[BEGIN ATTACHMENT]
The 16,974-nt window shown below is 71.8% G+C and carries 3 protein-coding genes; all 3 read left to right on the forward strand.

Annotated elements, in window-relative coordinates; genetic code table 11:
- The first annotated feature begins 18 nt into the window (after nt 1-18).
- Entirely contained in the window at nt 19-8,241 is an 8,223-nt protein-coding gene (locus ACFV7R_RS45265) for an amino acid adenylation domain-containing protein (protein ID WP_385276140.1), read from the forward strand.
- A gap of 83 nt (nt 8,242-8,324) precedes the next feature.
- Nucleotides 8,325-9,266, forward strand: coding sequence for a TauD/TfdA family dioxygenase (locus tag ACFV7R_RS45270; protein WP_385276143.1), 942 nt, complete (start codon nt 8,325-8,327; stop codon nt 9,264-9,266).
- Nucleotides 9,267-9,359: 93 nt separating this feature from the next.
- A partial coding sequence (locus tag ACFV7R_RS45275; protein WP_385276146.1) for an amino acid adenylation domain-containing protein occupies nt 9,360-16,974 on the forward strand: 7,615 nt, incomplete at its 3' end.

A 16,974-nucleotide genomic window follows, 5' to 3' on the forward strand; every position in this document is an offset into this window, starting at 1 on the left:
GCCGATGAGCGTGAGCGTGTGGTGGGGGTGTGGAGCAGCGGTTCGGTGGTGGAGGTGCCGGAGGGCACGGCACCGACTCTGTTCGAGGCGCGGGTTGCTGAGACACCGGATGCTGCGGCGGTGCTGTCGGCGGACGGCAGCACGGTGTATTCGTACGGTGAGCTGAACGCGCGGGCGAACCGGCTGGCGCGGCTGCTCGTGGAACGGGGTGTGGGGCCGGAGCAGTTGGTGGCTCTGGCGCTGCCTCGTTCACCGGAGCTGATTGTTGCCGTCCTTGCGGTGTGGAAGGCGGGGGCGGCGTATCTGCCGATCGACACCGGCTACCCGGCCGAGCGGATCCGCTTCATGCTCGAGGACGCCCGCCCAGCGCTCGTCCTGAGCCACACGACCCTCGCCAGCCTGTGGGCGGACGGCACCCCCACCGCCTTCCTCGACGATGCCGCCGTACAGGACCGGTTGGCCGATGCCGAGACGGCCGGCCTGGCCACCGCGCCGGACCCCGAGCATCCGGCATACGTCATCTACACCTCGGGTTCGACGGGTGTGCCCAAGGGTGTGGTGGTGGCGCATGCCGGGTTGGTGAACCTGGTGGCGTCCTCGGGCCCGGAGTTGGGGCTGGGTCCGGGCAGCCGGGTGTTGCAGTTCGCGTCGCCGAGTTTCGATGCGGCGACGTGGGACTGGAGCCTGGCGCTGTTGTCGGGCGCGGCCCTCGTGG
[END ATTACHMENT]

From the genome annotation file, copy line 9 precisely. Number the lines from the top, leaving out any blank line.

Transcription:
A 16,974-nucleotide genomic window follows, 5' to 3' on the forward strand; every position in this document is an offset into this window, starting at 1 on the left: